Russia gives no regular figures of its own losses but Western countries say they have been massive, as Moscow has committed the bulk of its firepower to delivering one of President Vladimir Putin's stated objectives: forcing Kyiv to cede the full territory of two eastern provinces.

Momentum in Sievierodonetsk has shifted several times over the past few weeks — with Russia concentrating its overwhelming artillery firepower on urban districts to obliterate resistance, then sending in footsoldiers vulnerable to counter-attacks.

Bigger battles could lie ahead for the wider Ukrainian-held pocket of the Donbas, nearly all on the opposite bank of the river which Russian forces have found difficult to cross. Ukraine says Russia is massing to assault Sloviansk from the north and along a front near Bakhmut to the south.

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It has pleaded for the West to send more and better artillery to neutralize Russia's main advantage. Ukraine needs 1,000 howitzers, 500 tanks and 1,000 drones among other heavy weapons, Presidential Adviser Mykhailo Podolyak said on Monday.

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Western countries have promised NATO-standard weapons — including advanced U.S. rockets. But deploying them is taking time, and meanwhile Ukraine is running out of ammunition for its existing Soviet-era arsenal, which is dwarfed by Russia's.

"In effect, (Ukraine) is wanting to field a new army, w/ western equipment, w/ unfamiliar processes, while fighting a war," tweeted Mark Hertling, a retired U.S. three-star general and former commander of U.S. ground forces in Europe.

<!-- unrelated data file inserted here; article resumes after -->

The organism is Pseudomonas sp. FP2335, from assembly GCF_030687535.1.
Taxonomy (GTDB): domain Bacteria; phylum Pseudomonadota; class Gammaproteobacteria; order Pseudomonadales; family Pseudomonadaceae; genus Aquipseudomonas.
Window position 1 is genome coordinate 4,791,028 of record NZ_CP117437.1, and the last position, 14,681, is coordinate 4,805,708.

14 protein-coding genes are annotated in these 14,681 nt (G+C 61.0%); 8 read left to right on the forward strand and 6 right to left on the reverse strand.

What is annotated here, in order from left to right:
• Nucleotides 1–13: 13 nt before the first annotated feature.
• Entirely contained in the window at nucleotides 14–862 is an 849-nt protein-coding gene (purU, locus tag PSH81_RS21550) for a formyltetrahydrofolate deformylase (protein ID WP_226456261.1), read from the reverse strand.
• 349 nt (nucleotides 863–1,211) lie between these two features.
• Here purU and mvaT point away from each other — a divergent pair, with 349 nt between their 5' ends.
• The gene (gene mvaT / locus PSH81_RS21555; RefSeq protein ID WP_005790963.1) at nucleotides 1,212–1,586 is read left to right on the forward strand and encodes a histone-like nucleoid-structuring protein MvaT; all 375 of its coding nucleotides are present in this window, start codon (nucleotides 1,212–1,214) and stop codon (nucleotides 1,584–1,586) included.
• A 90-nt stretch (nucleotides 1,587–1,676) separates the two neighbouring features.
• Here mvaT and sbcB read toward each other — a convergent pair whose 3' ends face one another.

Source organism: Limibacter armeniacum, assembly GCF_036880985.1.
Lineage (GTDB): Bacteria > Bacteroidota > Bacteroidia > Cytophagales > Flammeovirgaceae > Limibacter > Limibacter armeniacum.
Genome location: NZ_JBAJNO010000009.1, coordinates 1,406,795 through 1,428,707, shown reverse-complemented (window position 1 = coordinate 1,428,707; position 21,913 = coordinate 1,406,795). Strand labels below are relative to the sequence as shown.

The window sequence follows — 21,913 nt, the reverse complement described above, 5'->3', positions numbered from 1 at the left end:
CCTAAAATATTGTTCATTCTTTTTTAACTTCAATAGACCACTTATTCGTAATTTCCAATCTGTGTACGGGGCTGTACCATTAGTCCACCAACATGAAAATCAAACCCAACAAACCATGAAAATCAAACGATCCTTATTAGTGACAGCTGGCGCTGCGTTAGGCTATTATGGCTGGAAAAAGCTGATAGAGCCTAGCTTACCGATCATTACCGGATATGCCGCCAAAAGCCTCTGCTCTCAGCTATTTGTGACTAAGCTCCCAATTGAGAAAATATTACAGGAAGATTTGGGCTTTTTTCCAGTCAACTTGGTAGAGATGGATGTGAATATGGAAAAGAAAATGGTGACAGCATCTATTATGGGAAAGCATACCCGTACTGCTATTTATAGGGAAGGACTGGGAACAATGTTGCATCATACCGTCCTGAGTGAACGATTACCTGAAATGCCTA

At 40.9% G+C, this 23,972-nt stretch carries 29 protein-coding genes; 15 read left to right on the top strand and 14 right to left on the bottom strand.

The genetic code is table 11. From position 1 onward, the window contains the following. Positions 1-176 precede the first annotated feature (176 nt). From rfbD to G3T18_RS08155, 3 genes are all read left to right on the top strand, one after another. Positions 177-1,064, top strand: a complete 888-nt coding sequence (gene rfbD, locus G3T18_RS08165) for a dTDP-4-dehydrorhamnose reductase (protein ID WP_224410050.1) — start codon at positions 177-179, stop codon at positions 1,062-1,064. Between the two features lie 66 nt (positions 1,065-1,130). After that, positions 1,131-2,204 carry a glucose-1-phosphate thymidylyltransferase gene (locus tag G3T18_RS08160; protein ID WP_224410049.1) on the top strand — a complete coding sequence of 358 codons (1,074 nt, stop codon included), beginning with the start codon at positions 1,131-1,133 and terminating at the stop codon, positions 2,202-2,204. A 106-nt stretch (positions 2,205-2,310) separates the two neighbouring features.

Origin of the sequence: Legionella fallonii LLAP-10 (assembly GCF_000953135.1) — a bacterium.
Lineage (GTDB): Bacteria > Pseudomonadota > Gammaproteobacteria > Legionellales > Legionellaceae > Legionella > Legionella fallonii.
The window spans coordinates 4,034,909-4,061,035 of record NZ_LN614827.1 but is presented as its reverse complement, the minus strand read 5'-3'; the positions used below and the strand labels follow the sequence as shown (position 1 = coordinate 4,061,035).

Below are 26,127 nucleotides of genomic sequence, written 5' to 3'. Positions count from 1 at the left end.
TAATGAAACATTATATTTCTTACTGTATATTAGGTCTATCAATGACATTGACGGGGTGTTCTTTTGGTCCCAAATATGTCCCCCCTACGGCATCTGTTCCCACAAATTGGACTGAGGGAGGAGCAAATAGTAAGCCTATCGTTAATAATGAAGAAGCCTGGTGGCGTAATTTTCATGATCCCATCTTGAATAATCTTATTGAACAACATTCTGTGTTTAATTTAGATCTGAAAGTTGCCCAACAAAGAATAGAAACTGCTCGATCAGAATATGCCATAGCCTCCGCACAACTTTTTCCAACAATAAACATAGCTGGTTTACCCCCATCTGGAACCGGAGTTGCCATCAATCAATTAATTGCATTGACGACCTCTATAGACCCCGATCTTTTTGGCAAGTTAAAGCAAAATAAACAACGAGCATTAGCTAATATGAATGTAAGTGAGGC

"Make no mistake, UKR requires support from the US & NATO," he wrote. Ukraine "will win, but it will be a tough fight. And... supporters ought to understand the dynamics of what they're facing."

Beyond the Donbas, Ukrainian officials hope that Russia's focus on capturing the east will drain its forces from other areas, paving the way for counter-attacks to recapture other territory.

It recaptured the area around its second largest city Kharkiv in May and has reported small but steady gains in recent days in the south, the biggest swath Russia still retains of the territory it seized after its invasion in February.

Serhiy Khlan, adviser to the head of the southern, mainly Russian-occupied Kherson province, said Ukraine was having tactical success recapturing territory there for a second straight week. Troops had already advanced 5 km from Tavriysk, a town on the south bank of the Dnipro river east of Kherson city, and were gradually advancing, he said.

"We have tactical victories. They are turning into a counteroffensive. For the counteroffensive, we are waiting for the reinforcement of equipment from our partners," Khlan said. Reuters was unable to verify any reports from the area.

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(Reporting by Reuters bureaus; writing by Peter Graff; editing by Gareth Jones.)

Russia's invasion of Ukraine continues, in Mykolaiv region